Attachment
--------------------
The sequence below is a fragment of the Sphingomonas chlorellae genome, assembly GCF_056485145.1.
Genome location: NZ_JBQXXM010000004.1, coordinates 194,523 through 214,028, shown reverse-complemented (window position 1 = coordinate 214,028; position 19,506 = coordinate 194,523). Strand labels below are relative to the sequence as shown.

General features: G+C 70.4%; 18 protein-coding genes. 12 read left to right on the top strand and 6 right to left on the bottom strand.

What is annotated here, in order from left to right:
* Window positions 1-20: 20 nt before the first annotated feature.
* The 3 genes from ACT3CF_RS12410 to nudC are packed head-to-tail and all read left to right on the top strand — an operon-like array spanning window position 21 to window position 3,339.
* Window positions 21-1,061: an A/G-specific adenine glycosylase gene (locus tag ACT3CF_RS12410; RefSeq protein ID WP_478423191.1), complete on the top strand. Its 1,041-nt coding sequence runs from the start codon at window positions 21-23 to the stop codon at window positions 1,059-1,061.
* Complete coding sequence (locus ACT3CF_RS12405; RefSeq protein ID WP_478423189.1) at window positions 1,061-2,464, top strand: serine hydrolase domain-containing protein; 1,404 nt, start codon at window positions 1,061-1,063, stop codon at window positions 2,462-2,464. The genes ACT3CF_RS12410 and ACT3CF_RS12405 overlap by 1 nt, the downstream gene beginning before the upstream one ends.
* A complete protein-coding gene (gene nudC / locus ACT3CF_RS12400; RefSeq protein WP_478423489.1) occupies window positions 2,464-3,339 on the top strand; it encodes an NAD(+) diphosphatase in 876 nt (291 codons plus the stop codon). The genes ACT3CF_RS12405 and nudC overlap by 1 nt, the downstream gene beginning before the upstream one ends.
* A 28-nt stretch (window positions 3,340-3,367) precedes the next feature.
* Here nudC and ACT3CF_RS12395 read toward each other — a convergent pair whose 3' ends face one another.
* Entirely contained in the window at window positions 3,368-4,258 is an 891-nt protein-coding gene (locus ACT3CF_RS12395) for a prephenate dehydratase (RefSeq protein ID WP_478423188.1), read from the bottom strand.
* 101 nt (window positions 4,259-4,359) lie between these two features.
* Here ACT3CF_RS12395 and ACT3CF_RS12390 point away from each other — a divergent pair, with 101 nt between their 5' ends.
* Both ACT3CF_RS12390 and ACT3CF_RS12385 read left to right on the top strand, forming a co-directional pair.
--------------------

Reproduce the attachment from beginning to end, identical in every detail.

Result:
The sequence below is a fragment of the Sphingomonas chlorellae genome, assembly GCF_056485145.1.
Genome location: NZ_JBQXXM010000004.1, coordinates 194,523 through 214,028, shown reverse-complemented (window position 1 = coordinate 214,028; position 19,506 = coordinate 194,523). Strand labels below are relative to the sequence as shown.

General features: G+C 70.4%; 18 protein-coding genes. 12 read left to right on the top strand and 6 right to left on the bottom strand.

What is annotated here, in order from left to right:
* Window positions 1-20: 20 nt before the first annotated feature.
* The 3 genes from ACT3CF_RS12410 to nudC are packed head-to-tail and all read left to right on the top strand — an operon-like array spanning window position 21 to window position 3,339.
* Window positions 21-1,061: an A/G-specific adenine glycosylase gene (locus tag ACT3CF_RS12410; RefSeq protein ID WP_478423191.1), complete on the top strand. Its 1,041-nt coding sequence runs from the start codon at window positions 21-23 to the stop codon at window positions 1,059-1,061.
* Complete coding sequence (locus ACT3CF_RS12405; RefSeq protein ID WP_478423189.1) at window positions 1,061-2,464, top strand: serine hydrolase domain-containing protein; 1,404 nt, start codon at window positions 1,061-1,063, stop codon at window positions 2,462-2,464. The genes ACT3CF_RS12410 and ACT3CF_RS12405 overlap by 1 nt, the downstream gene beginning before the upstream one ends.
* A complete protein-coding gene (gene nudC / locus ACT3CF_RS12400; RefSeq protein WP_478423489.1) occupies window positions 2,464-3,339 on the top strand; it encodes an NAD(+) diphosphatase in 876 nt (291 codons plus the stop codon). The genes ACT3CF_RS12405 and nudC overlap by 1 nt, the downstream gene beginning before the upstream one ends.
* A 28-nt stretch (window positions 3,340-3,367) precedes the next feature.
* Here nudC and ACT3CF_RS12395 read toward each other — a convergent pair whose 3' ends face one another.
* Entirely contained in the window at window positions 3,368-4,258 is an 891-nt protein-coding gene (locus ACT3CF_RS12395) for a prephenate dehydratase (RefSeq protein ID WP_478423188.1), read from the bottom strand.
* 101 nt (window positions 4,259-4,359) lie between these two features.
* Here ACT3CF_RS12395 and ACT3CF_RS12390 point away from each other — a divergent pair, with 101 nt between their 5' ends.
* Both ACT3CF_RS12390 and ACT3CF_RS12385 read left to right on the top strand, forming a co-directional pair.